As part of our upgrade plans we needed to have a better grasp of the numbers of mobile Nexus users and, more importantly, what they’re using to connect up to our service.
I have therefore started documenting monthly statistics of devices that have used Nexus in the last thirty days. After two datasets have been collected there are the beginnings of some (mildly) interesting figures. Note that to avoid listing dozens of obscure products the table here only shows those devices used by at least 100 Nexus users.
The top mobile device connecting to Nexus is of course the iPhone. Apple’s iPad also represents a heavy proportion of our users although iPod usage has dipped, perhaps indicating the start of a trend.
Android trends are a little harder to see because of the way that different manufacturers choose to identify their products. We have over 200 devices that don’t figure in this data because only the IMEI is supplied to our servers, in lieu of proper identification.
Devices that only use the generic identifier of ‘Android’ represent a group almost as numerous as the iPad although the manufacturer isn’t exactly obvious from such a broad identifer. To try and make sense of numerous model versions I have collected together all of HTC’s assorted product offerings into a single group. By doing this HTC more obviously represents the next largest manufacturer, of Nexus mobile clients, after Apple.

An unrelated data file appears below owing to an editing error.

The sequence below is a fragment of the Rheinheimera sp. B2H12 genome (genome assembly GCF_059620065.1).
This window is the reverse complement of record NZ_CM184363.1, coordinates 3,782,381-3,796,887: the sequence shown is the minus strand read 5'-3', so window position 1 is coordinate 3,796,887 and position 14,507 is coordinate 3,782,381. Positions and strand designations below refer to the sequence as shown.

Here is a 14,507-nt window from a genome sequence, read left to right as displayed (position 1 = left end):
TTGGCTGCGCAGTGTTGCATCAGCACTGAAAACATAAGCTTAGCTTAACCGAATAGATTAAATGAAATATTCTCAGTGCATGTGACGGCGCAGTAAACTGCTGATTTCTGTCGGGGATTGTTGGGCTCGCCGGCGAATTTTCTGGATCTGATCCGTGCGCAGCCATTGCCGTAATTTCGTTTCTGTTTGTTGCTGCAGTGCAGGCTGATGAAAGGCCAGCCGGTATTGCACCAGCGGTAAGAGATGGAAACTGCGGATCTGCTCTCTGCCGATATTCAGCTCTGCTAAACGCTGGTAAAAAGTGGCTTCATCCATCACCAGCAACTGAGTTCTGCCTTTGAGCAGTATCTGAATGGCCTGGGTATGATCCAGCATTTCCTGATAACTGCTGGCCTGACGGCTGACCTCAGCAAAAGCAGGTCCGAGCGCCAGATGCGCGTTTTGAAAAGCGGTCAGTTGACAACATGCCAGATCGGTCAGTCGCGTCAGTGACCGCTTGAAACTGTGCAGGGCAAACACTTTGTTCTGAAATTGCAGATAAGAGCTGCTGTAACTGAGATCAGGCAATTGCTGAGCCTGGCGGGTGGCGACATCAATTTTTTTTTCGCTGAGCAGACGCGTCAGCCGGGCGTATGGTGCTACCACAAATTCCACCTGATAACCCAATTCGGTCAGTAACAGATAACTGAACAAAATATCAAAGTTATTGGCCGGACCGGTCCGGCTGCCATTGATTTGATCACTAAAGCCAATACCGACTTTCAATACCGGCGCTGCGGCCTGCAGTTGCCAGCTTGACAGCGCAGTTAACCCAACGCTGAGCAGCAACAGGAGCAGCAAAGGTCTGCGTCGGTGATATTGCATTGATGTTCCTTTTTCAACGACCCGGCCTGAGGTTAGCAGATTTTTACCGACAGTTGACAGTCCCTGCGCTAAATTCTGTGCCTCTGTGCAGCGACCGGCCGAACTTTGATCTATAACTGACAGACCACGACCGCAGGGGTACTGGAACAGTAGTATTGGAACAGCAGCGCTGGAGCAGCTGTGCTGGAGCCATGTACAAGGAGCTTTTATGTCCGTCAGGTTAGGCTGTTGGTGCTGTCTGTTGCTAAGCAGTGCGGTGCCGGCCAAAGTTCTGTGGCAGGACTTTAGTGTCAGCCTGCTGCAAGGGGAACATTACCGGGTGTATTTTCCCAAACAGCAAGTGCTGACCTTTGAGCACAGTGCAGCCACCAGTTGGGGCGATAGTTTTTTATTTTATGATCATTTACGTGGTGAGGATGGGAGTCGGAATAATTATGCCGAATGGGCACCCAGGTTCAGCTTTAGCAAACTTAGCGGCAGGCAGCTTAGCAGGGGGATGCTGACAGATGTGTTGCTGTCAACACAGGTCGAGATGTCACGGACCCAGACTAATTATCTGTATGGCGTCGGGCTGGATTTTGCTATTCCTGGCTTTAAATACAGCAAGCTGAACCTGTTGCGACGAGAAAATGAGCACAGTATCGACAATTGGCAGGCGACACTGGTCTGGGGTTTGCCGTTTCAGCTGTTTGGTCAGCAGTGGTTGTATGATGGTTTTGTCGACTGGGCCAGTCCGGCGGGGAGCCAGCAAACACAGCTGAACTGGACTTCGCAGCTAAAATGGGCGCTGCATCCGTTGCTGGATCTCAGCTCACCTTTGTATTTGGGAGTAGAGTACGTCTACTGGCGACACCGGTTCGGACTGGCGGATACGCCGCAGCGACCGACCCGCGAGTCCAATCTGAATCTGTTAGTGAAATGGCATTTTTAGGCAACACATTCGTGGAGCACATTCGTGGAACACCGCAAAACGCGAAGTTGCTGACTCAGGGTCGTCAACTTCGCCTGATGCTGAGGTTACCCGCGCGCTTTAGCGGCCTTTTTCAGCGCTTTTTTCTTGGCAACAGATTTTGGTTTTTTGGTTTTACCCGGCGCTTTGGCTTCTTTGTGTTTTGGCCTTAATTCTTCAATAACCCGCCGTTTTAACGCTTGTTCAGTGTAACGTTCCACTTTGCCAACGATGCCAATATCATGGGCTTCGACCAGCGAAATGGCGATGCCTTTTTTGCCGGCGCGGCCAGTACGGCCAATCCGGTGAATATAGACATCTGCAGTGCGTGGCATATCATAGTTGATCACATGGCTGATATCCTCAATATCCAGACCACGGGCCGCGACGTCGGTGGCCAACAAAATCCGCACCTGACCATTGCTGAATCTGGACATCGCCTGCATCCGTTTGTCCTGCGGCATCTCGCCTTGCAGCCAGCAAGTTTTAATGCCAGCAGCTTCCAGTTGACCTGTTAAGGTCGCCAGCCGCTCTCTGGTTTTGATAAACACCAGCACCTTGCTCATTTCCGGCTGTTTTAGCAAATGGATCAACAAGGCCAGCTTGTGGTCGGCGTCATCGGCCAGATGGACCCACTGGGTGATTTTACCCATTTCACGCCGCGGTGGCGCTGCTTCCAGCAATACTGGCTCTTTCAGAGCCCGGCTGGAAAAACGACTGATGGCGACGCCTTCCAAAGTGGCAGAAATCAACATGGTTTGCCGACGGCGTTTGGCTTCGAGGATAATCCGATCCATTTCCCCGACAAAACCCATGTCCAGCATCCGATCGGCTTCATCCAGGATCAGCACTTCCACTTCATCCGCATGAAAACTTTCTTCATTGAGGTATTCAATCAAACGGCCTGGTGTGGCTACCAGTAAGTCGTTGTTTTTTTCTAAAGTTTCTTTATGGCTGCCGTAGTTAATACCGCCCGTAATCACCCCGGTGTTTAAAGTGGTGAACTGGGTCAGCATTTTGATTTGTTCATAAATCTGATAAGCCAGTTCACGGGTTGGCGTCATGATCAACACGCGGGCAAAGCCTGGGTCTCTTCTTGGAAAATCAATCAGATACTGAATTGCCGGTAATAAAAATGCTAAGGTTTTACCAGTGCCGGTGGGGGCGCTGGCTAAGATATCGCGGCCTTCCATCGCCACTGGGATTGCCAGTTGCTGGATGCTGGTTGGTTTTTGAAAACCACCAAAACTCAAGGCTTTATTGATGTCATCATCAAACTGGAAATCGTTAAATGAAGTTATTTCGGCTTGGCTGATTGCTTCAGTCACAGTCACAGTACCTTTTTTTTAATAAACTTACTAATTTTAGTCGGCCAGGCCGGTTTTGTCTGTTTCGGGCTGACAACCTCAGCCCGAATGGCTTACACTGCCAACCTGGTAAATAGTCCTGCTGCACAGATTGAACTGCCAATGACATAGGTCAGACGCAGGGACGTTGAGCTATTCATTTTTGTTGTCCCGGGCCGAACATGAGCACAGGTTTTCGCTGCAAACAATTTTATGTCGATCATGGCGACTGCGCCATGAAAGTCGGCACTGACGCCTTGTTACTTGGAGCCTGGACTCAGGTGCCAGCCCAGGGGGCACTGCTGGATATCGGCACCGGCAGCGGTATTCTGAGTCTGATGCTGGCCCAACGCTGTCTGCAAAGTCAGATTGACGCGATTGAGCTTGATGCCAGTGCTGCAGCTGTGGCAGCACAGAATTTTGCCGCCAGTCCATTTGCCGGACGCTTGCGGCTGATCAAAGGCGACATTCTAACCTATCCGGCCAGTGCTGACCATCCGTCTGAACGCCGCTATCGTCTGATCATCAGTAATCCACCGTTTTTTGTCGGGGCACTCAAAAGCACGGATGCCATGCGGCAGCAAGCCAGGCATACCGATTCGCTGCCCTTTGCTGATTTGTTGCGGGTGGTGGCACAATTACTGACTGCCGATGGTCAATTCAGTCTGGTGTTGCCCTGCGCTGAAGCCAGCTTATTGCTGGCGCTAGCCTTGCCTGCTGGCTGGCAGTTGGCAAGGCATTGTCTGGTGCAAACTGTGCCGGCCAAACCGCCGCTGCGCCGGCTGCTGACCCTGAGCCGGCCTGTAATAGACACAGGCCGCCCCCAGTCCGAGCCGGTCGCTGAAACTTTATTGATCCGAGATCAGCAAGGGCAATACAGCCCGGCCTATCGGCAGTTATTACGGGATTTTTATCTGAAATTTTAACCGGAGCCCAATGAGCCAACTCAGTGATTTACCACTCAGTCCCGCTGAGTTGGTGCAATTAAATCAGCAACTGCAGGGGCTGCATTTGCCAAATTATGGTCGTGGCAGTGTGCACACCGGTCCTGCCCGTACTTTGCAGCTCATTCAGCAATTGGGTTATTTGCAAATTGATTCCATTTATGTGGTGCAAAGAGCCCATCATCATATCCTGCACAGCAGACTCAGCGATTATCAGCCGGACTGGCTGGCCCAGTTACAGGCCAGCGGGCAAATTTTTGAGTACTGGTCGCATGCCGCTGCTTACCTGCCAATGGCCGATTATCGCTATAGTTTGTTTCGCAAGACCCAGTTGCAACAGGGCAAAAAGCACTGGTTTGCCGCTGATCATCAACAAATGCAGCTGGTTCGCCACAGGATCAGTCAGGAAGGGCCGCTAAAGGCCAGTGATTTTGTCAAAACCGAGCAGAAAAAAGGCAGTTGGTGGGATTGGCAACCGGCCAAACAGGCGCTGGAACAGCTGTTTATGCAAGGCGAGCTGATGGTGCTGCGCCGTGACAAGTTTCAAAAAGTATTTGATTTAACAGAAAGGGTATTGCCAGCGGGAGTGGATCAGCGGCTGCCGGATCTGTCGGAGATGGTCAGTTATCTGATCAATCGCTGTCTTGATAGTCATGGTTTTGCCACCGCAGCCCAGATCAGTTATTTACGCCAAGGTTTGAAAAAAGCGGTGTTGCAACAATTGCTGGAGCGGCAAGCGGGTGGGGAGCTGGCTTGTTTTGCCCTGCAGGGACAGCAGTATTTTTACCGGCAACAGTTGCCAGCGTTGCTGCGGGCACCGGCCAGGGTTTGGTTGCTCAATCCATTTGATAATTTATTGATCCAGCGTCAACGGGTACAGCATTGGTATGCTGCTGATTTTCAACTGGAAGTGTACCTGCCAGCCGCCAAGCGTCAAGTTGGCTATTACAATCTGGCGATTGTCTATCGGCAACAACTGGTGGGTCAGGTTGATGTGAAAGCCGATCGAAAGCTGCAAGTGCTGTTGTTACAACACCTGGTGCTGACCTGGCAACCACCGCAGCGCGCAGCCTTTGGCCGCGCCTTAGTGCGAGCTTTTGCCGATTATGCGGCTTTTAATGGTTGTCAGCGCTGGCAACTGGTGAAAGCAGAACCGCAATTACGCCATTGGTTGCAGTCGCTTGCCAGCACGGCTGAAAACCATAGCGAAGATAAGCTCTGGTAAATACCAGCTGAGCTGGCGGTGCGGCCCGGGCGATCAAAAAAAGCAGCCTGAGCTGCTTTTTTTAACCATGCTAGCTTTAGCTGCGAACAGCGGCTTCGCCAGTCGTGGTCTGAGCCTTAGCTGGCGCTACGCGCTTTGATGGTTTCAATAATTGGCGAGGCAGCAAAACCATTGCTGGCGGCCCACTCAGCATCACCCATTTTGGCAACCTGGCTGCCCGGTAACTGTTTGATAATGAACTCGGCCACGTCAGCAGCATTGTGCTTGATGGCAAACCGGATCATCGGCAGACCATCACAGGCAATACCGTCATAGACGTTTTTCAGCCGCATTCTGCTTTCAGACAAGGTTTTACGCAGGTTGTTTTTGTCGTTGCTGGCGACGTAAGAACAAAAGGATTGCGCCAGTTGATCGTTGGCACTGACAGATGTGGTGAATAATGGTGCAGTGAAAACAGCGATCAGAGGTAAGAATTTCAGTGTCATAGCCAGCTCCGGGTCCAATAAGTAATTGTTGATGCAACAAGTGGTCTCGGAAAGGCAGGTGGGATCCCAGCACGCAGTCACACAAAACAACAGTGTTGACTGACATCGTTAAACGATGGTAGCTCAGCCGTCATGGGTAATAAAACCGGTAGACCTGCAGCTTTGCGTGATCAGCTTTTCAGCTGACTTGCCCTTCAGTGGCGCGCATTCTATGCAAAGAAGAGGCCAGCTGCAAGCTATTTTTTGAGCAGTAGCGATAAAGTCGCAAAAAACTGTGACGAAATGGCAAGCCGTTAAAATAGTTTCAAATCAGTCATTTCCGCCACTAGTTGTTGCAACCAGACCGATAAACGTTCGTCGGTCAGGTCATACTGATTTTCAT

I should perhaps have also collected together Samsung’s products in the same way – it would be 366 and 315 devices for September and October respectively – but I chose to leave them separate due to personal bias: I own a Galaxy S2. I’ve only shown the two Galaxy models here as the other Samsung models were used by fewer than 100 Nexus users.
The number of still-active PocketPC users was also a surprise – I didn’t think many would still be using one in anger. And the figures for Nokia are perhaps an indication of just how far that manufacturer has fallen from grace.
One final note – Windows Phone users weren’t yet numerous enough to feature prominently here but, admittedly from a very low starting point of 47 in September, the numbers of Windows Phone users is up by 25% in a month. I’ll continue to collect these figures and, if they’re sufficiently interesting, they’ll appear here too in due course.